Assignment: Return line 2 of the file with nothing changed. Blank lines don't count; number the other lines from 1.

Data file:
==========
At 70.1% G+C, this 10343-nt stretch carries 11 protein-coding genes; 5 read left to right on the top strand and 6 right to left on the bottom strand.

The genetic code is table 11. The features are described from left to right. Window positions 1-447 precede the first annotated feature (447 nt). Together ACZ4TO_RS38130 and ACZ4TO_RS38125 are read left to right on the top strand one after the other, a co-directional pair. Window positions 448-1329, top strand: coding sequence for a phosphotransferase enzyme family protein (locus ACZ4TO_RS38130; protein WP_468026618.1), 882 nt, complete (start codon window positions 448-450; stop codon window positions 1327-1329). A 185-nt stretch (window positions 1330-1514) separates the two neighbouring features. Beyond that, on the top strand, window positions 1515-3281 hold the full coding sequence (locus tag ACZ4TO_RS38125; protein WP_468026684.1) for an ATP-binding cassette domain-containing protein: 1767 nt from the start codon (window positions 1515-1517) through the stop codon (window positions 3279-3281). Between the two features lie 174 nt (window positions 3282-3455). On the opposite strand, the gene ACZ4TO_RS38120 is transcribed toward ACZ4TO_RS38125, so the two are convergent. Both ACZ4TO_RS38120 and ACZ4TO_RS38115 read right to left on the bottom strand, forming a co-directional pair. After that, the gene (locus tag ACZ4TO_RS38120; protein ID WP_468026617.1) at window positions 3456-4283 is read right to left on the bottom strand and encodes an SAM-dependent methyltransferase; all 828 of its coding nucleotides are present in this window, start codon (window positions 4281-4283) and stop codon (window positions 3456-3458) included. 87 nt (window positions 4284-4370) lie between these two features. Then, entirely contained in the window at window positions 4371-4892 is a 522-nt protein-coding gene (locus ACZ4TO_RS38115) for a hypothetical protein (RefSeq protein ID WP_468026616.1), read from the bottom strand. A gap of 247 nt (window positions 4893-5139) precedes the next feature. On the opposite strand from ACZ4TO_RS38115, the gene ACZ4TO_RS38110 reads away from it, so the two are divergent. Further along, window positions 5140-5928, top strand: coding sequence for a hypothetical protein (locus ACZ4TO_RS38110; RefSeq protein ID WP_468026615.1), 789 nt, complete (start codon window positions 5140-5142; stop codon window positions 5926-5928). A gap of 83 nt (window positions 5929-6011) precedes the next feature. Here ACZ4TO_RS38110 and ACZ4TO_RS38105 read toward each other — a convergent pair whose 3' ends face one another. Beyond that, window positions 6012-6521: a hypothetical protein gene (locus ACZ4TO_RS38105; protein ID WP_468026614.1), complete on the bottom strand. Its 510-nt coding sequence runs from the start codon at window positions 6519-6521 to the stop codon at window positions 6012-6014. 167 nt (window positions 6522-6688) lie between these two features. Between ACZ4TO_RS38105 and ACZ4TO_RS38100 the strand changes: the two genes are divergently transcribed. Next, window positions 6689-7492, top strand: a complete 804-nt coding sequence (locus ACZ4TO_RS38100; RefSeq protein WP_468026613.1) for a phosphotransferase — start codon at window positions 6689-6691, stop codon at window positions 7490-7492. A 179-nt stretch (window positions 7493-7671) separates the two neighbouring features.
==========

The genetic code is table 11. The features are described from left to right. Window positions 1-447 precede the first annotated feature (447 nt). Together ACZ4TO_RS38130 and ACZ4TO_RS38125 are read left to right on the top strand one after the other, a co-directional pair. Window positions 448-1329, top strand: coding sequence for a phosphotransferase enzyme family protein (locus ACZ4TO_RS38130; protein WP_468026618.1), 882 nt, complete (start codon window positions 448-450; stop codon window positions 1327-1329). A 185-nt stretch (window positions 1330-1514) separates the two neighbouring features. Beyond that, on the top strand, window positions 1515-3281 hold the full coding sequence (locus tag ACZ4TO_RS38125; protein WP_468026684.1) for an ATP-binding cassette domain-containing protein: 1767 nt from the start codon (window positions 1515-1517) through the stop codon (window positions 3279-3281). Between the two features lie 174 nt (window positions 3282-3455). On the opposite strand, the gene ACZ4TO_RS38120 is transcribed toward ACZ4TO_RS38125, so the two are convergent. Both ACZ4TO_RS38120 and ACZ4TO_RS38115 read right to left on the bottom strand, forming a co-directional pair. After that, the gene (locus tag ACZ4TO_RS38120; protein ID WP_468026617.1) at window positions 3456-4283 is read right to left on the bottom strand and encodes an SAM-dependent methyltransferase; all 828 of its coding nucleotides are present in this window, start codon (window positions 4281-4283) and stop codon (window positions 3456-3458) included. 87 nt (window positions 4284-4370) lie between these two features. Then, entirely contained in the window at window positions 4371-4892 is a 522-nt protein-coding gene (locus ACZ4TO_RS38115) for a hypothetical protein (RefSeq protein ID WP_468026616.1), read from the bottom strand. A gap of 247 nt (window positions 4893-5139) precedes the next feature. On the opposite strand from ACZ4TO_RS38115, the gene ACZ4TO_RS38110 reads away from it, so the two are divergent. Further along, window positions 5140-5928, top strand: coding sequence for a hypothetical protein (locus ACZ4TO_RS38110; RefSeq protein ID WP_468026615.1), 789 nt, complete (start codon window positions 5140-5142; stop codon window positions 5926-5928). A gap of 83 nt (window positions 5929-6011) precedes the next feature. Here ACZ4TO_RS38110 and ACZ4TO_RS38105 read toward each other — a convergent pair whose 3' ends face one another. Beyond that, window positions 6012-6521: a hypothetical protein gene (locus ACZ4TO_RS38105; protein ID WP_468026614.1), complete on the bottom strand. Its 510-nt coding sequence runs from the start codon at window positions 6519-6521 to the stop codon at window positions 6012-6014. 167 nt (window positions 6522-6688) lie between these two features. Between ACZ4TO_RS38105 and ACZ4TO_RS38100 the strand changes: the two genes are divergently transcribed. Next, window positions 6689-7492, top strand: a complete 804-nt coding sequence (locus ACZ4TO_RS38100; RefSeq protein WP_468026613.1) for a phosphotransferase — start codon at window positions 6689-6691, stop codon at window positions 7490-7492. A 179-nt stretch (window positions 7493-7671) separates the two neighbouring features.